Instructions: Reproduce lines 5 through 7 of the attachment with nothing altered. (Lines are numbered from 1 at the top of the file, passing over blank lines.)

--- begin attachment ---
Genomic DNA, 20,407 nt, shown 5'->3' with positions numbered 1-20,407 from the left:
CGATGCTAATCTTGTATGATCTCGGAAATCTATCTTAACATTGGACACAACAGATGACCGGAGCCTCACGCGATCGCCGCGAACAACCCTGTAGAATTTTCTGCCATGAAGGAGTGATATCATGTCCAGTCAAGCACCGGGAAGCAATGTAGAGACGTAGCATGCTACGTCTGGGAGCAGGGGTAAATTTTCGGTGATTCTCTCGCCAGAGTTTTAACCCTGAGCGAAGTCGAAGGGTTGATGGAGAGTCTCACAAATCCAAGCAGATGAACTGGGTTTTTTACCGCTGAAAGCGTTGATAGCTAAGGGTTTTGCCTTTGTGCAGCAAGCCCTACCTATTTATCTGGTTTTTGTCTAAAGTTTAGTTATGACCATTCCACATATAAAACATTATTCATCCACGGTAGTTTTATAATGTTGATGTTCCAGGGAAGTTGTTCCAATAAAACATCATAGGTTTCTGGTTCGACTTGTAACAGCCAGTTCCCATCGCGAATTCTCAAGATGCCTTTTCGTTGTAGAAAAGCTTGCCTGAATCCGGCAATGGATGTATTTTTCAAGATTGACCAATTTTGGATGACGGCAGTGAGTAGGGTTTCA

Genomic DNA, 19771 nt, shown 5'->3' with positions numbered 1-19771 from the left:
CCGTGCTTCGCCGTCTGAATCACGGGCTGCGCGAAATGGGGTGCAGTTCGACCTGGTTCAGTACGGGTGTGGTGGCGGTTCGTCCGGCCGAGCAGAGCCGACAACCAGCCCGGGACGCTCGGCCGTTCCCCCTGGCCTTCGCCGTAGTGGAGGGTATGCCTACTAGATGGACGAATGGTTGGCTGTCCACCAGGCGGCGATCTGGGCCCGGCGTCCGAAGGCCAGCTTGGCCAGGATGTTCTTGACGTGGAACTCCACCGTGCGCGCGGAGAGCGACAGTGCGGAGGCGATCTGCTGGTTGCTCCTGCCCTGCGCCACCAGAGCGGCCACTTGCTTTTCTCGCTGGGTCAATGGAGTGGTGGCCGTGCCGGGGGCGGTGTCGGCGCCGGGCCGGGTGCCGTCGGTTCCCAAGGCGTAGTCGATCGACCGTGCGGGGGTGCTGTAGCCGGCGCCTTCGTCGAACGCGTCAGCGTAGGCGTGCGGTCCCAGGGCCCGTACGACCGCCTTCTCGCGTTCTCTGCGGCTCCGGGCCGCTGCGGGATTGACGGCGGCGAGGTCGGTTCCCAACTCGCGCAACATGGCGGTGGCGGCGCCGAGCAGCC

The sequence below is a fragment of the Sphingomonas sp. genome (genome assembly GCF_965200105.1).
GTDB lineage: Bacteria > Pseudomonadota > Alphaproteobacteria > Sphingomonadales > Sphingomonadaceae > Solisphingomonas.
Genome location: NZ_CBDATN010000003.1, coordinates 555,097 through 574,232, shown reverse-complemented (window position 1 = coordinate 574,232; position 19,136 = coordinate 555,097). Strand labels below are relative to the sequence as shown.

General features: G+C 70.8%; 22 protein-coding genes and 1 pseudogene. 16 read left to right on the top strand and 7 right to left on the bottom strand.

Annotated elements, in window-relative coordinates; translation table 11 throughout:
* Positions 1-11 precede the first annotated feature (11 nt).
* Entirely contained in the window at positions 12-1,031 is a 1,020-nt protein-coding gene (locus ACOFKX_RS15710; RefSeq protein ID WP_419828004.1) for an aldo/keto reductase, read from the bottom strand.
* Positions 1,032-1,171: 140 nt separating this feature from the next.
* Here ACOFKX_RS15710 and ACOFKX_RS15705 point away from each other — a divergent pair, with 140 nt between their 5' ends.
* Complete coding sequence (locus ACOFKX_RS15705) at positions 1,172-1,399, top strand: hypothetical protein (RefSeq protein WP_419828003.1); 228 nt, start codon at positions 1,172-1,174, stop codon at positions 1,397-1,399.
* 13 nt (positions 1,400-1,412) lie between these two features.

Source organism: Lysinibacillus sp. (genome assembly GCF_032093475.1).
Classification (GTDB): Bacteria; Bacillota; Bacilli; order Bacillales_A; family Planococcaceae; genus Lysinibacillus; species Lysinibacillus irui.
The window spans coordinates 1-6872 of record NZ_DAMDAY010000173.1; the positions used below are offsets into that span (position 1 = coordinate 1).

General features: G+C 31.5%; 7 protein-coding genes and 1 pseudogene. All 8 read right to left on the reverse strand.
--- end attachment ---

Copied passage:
The sequence below is a fragment of the Sphingomonas sp. genome (genome assembly GCF_965200105.1).
GTDB lineage: Bacteria > Pseudomonadota > Alphaproteobacteria > Sphingomonadales > Sphingomonadaceae > Solisphingomonas.
Genome location: NZ_CBDATN010000003.1, coordinates 555,097 through 574,232, shown reverse-complemented (window position 1 = coordinate 574,232; position 19,136 = coordinate 555,097). Strand labels below are relative to the sequence as shown.